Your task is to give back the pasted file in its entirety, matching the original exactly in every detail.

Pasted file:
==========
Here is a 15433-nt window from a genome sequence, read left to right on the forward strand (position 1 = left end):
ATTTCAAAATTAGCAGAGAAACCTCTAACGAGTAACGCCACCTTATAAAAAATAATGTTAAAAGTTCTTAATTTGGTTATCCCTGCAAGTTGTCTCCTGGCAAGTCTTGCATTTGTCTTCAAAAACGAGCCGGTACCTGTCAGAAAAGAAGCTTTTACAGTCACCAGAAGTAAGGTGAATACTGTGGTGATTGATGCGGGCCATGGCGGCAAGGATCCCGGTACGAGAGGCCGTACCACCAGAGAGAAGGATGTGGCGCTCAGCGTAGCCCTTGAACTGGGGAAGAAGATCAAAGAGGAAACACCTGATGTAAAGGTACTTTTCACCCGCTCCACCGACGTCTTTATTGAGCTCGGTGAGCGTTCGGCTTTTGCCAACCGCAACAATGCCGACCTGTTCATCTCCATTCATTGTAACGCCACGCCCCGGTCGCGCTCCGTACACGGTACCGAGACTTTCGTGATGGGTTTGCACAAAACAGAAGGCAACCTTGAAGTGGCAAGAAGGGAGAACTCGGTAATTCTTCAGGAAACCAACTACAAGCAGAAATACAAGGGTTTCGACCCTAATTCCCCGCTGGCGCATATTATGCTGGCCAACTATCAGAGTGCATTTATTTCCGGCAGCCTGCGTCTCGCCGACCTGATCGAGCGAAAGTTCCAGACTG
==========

Here is a 15433-nt window from a genome sequence, read left to right on the forward strand (position 1 = left end):
ATTTCAAAATTAGCAGAGAAACCTCTAACGAGTAACGCCACCTTATAAAAAATAATGTTAAAAGTTCTTAATTTGGTTATCCCTGCAAGTTGTCTCCTGGCAAGTCTTGCATTTGTCTTCAAAAACGAGCCGGTACCTGTCAGAAAAGAAGCTTTTACAGTCACCAGAAGTAAGGTGAATACTGTGGTGATTGATGCGGGCCATGGCGGCAAGGATCCCGGTACGAGAGGCCGTACCACCAGAGAGAAGGATGTGGCGCTCAGCGTAGCCCTTGAACTGGGGAAGAAGATCAAAGAGGAAACACCTGATGTAAAGGTACTTTTCACCCGCTCCACCGACGTCTTTATTGAGCTCGGTGAGCGTTCGGCTTTTGCCAACCGCAACAATGCCGACCTGTTCATCTCCATTCATTGTAACGCCACGCCCCGGTCGCGCTCCGTACACGGTACCGAGACTTTCGTGATGGGTTTGCACAAAACAGAAGGCAACCTTGAAGTGGCAAGAAGGGAGAACTCGGTAATTCTTCAGGAAACCAACTACAAGCAGAAATACAAGGGTTTCGACCCTAATTCCCCGCTGGCGCATATTATGCTGGCCAACTATCAGAGTGCATTTATTTCCGGCAGCCTGCGTCTCGCCGACCTGATCGAGCGAAAGTTCCAGACTG